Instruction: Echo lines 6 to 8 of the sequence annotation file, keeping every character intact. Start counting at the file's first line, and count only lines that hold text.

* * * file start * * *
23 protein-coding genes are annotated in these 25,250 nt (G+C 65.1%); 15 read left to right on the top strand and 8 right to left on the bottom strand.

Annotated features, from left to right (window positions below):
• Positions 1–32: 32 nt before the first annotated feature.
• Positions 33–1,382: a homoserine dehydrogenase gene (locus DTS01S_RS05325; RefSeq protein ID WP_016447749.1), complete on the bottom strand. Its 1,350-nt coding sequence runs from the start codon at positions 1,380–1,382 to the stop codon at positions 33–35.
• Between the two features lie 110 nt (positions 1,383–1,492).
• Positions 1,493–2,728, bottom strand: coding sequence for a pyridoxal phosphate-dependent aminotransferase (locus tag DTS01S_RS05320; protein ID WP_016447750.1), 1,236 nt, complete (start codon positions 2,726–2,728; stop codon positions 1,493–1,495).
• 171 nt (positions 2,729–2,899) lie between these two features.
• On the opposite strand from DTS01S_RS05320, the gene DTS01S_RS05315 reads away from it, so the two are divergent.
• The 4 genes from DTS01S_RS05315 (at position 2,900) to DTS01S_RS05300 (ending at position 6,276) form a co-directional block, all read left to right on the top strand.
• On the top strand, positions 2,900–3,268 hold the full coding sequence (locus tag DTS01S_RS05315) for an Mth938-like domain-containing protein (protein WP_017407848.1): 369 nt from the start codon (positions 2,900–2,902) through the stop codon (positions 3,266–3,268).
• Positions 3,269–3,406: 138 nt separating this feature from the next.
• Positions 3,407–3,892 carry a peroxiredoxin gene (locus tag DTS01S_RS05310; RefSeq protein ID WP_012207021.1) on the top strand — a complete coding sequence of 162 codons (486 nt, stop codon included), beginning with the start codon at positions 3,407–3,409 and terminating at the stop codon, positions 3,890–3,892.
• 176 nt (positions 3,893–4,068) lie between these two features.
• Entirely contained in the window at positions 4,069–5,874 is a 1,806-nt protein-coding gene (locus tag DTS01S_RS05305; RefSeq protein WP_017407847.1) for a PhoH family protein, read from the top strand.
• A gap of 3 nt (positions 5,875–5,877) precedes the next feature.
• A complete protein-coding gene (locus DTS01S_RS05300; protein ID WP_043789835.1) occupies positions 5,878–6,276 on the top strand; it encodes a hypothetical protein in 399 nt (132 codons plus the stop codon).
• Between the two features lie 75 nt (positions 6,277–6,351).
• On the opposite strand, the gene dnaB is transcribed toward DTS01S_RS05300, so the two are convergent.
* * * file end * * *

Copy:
• Positions 1,493–2,728, bottom strand: coding sequence for a pyridoxal phosphate-dependent aminotransferase (locus tag DTS01S_RS05320; protein ID WP_016447750.1), 1,236 nt, complete (start codon positions 2,726–2,728; stop codon positions 1,493–1,495).
• 171 nt (positions 2,729–2,899) lie between these two features.
• On the opposite strand from DTS01S_RS05320, the gene DTS01S_RS05315 reads away from it, so the two are divergent.